Chapter 3 Book Notes FIN 301 UIC
Chapter 3 Book Notes FIN 301 UIC Fin 301
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This 3 page Class Notes was uploaded by David Kavalerchik on Tuesday February 2, 2016. The Class Notes belongs to Fin 301 at University of Illinois at Chicago taught by Ozgur Arslan Ayaydin in Spring 2016. Since its upload, it has received 81 views. For similar materials see Intro to Finance in Finance at University of Illinois at Chicago.
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Date Created: 02/02/16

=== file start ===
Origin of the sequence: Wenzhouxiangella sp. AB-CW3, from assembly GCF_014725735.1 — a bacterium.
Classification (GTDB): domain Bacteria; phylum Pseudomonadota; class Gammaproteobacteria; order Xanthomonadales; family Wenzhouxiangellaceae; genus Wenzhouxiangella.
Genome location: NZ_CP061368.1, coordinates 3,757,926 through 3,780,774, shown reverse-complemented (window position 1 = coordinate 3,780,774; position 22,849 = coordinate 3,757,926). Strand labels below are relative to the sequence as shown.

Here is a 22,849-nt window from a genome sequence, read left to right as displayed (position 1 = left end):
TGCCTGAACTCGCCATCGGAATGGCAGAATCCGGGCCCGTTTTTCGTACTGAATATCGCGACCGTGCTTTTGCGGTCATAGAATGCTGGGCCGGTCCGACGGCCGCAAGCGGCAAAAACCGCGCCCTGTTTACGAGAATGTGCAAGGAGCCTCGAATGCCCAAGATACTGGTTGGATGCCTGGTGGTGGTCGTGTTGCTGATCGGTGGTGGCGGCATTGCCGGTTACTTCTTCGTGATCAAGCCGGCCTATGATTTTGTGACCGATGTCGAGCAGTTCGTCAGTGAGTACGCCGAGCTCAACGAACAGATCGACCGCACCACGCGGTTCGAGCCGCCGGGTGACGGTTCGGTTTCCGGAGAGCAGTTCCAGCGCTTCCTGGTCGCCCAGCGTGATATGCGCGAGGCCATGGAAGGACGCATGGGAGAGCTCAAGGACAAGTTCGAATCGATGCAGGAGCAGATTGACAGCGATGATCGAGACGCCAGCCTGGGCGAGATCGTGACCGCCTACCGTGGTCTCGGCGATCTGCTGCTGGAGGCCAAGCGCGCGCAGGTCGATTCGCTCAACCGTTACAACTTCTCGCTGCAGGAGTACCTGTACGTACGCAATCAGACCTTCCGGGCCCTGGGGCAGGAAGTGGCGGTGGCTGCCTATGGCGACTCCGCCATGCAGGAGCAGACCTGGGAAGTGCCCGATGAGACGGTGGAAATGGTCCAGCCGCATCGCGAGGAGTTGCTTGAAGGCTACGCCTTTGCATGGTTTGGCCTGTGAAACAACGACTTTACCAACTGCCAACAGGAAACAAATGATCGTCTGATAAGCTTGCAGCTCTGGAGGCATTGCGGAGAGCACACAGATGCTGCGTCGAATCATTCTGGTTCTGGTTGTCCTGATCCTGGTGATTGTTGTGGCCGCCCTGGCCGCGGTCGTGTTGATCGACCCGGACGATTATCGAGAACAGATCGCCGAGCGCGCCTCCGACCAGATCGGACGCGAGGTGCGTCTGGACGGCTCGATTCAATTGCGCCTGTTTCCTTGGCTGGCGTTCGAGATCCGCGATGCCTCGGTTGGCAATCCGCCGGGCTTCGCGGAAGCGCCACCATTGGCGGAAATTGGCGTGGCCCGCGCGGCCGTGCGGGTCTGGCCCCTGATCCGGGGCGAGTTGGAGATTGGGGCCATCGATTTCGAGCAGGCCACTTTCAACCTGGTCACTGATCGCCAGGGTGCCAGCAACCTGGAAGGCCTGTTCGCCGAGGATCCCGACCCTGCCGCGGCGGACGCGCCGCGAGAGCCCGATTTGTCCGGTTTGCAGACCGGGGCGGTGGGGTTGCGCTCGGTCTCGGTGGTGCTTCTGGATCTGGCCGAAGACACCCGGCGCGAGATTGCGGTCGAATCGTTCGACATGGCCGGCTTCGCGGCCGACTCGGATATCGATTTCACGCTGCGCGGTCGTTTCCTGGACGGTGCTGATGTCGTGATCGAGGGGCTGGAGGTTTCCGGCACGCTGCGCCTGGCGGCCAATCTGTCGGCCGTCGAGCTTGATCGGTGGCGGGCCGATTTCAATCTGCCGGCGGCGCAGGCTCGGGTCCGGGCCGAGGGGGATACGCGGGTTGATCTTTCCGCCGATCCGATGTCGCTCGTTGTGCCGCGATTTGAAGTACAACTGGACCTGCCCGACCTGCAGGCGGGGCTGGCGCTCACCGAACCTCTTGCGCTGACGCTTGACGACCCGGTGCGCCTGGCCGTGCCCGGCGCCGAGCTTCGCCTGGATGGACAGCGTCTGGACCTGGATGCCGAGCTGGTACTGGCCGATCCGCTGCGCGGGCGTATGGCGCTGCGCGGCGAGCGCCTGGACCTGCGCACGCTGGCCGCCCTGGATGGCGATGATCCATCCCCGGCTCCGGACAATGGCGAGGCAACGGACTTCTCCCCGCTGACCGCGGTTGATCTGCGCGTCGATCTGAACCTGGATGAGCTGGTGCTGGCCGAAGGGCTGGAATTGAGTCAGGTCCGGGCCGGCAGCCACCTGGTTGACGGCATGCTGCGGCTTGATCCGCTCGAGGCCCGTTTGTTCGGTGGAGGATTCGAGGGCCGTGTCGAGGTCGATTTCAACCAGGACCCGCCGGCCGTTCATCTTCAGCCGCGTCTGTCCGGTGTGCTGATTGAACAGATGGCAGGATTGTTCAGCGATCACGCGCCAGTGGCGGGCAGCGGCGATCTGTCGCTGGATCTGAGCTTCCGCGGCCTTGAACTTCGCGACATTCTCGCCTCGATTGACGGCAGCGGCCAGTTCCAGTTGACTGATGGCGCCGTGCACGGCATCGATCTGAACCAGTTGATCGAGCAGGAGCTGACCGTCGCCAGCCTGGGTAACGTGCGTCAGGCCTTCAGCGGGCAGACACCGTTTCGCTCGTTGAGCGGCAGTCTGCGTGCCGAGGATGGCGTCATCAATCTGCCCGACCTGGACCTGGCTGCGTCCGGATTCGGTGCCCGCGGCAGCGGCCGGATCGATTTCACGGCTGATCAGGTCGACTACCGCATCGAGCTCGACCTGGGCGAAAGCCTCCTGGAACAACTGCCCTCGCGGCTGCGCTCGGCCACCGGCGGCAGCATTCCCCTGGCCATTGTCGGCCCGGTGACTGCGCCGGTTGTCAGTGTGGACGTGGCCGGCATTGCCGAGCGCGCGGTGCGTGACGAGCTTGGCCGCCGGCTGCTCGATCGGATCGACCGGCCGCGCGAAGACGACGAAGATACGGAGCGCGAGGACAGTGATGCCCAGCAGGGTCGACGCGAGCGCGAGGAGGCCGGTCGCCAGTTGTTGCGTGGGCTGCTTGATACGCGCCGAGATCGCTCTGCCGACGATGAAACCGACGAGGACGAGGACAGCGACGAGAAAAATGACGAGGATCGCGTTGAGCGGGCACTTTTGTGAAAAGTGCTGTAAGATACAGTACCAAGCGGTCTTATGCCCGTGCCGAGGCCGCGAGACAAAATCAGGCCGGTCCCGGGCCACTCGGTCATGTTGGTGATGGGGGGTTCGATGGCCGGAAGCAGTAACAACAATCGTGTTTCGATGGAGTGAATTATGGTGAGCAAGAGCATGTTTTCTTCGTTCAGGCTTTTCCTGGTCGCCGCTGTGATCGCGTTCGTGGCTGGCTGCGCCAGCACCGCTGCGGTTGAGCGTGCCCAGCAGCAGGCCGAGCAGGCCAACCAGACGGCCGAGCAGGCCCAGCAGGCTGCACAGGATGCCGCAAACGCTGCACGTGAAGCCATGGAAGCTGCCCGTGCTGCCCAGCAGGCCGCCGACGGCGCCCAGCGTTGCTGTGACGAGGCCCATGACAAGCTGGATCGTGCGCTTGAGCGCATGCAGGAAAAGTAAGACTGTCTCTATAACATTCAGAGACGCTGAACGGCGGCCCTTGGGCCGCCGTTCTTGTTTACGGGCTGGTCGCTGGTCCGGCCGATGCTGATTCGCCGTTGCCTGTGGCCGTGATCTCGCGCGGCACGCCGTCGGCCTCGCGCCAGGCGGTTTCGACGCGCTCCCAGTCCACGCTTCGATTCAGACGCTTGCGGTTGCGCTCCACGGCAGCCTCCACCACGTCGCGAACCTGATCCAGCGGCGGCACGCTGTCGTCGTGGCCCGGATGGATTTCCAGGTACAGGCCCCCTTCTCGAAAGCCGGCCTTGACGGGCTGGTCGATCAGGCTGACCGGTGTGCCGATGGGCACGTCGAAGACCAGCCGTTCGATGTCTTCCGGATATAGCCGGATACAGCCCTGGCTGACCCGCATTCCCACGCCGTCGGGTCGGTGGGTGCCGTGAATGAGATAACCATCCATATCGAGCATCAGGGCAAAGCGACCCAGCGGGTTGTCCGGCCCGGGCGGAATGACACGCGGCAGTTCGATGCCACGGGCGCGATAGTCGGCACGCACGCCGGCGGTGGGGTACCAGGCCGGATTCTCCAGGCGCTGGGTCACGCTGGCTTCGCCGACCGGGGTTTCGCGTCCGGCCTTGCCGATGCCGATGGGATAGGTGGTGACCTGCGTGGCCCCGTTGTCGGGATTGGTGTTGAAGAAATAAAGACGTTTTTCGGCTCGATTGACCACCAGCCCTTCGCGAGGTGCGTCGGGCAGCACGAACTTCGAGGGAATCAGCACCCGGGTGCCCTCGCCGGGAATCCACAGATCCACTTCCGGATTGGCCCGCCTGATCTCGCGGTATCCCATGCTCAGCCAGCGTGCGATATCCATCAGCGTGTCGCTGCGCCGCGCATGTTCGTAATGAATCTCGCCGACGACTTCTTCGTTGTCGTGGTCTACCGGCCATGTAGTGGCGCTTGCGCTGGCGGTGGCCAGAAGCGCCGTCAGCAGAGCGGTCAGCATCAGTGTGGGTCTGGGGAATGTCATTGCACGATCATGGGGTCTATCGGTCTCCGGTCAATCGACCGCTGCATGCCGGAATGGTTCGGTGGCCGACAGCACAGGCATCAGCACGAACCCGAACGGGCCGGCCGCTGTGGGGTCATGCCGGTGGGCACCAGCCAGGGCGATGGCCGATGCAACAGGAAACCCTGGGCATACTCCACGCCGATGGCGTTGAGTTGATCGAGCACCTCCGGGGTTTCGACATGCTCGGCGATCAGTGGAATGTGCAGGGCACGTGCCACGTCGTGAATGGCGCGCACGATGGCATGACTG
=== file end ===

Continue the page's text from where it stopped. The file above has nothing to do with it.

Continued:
____________________________________________________________ Future Value and Compounding Interest Time value of money (TVM) refers to a dollar in hand today being worth more than a dollar received in the future because you can invest today’s dollar in an interestbearing account that grows in value over time. We call this the future value (FV). The SinglePeriod Scenario Principal x Interest Rate = interest earned The principal + interest earned = the future value of the principal. Deposit initial principal of $100 @ 5% interest. You’re paid out in a lump sum end of the year. That $105 is the future value of your $100 principal. The MultiplePeriod Scenario Let’s say you leave that $105 in the same account for another year. That $105 will earn another 5% > $100 × 0.05 + $5.00 × 0.05 = $5.25 The additional 25 cents is interest on interest and reflects the compounding of interest. At the end of two years, the account has $110.25. future value = deposit × (1 + r) × (1 + r) or FV = PV × (1 + r)^n __________________________ Key FV = future value PV = present value r = interest rate n = number of time periods __________________________ ____________________________________________________________ ____________________________________________________________ Present Value and Discounting The SinglePeriod Scenario Determine how much $x one year from now is worth today at x% interest over the year. How much do I need to put away now for it to become $x in the future at x% interest rate? *You don’t need to memorize both the PV & FV equations. When given a problem just use the FV equation and use simple algebra to solve for PV. The MultiplePeriod Scenario As stated before, use the same FV equation, plug in your values and solve for PV. ____________________________________________________________ Rearranged to solve for the interest rate: Rearranged to solve for the # of periods: Rule of 72: To find the length of time it takes to double your money, just divide 72 by the interest rate.